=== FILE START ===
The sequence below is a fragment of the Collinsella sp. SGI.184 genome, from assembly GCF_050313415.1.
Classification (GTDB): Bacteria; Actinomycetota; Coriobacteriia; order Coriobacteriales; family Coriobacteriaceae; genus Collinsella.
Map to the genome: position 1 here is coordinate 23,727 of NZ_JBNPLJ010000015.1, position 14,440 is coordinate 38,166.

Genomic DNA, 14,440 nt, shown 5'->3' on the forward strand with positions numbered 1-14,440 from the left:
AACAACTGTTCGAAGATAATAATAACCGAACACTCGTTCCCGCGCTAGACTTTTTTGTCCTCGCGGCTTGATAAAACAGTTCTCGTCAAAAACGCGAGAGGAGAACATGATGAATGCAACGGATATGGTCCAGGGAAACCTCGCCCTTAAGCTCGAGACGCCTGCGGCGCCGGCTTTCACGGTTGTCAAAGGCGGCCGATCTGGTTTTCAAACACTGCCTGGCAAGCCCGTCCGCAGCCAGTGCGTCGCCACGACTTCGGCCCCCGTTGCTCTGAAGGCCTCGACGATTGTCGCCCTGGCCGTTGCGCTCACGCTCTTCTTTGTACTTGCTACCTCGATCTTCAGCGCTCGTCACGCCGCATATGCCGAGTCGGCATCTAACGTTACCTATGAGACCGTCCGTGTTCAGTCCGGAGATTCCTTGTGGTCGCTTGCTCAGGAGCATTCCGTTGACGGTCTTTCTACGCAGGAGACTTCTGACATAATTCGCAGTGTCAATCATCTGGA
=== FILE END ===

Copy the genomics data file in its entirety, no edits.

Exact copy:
The sequence below is a fragment of the Collinsella sp. SGI.184 genome, from assembly GCF_050313415.1.
Classification (GTDB): Bacteria; Actinomycetota; Coriobacteriia; order Coriobacteriales; family Coriobacteriaceae; genus Collinsella.
Map to the genome: position 1 here is coordinate 23,727 of NZ_JBNPLJ010000015.1, position 14,440 is coordinate 38,166.

Genomic DNA, 14,440 nt, shown 5'->3' on the forward strand with positions numbered 1-14,440 from the left:
AACAACTGTTCGAAGATAATAATAACCGAACACTCGTTCCCGCGCTAGACTTTTTTGTCCTCGCGGCTTGATAAAACAGTTCTCGTCAAAAACGCGAGAGGAGAACATGATGAATGCAACGGATATGGTCCAGGGAAACCTCGCCCTTAAGCTCGAGACGCCTGCGGCGCCGGCTTTCACGGTTGTCAAAGGCGGCCGATCTGGTTTTCAAACACTGCCTGGCAAGCCCGTCCGCAGCCAGTGCGTCGCCACGACTTCGGCCCCCGTTGCTCTGAAGGCCTCGACGATTGTCGCCCTGGCCGTTGCGCTCACGCTCTTCTTTGTACTTGCTACCTCGATCTTCAGCGCTCGTCACGCCGCATATGCCGAGTCGGCATCTAACGTTACCTATGAGACCGTCCGTGTTCAGTCCGGAGATTCCTTGTGGTCGCTTGCTCAGGAGCATTCCGTTGACGGTCTTTCTACGCAGGAGACTTCTGACATAATTCGCAGTGTCAATCATCTGGA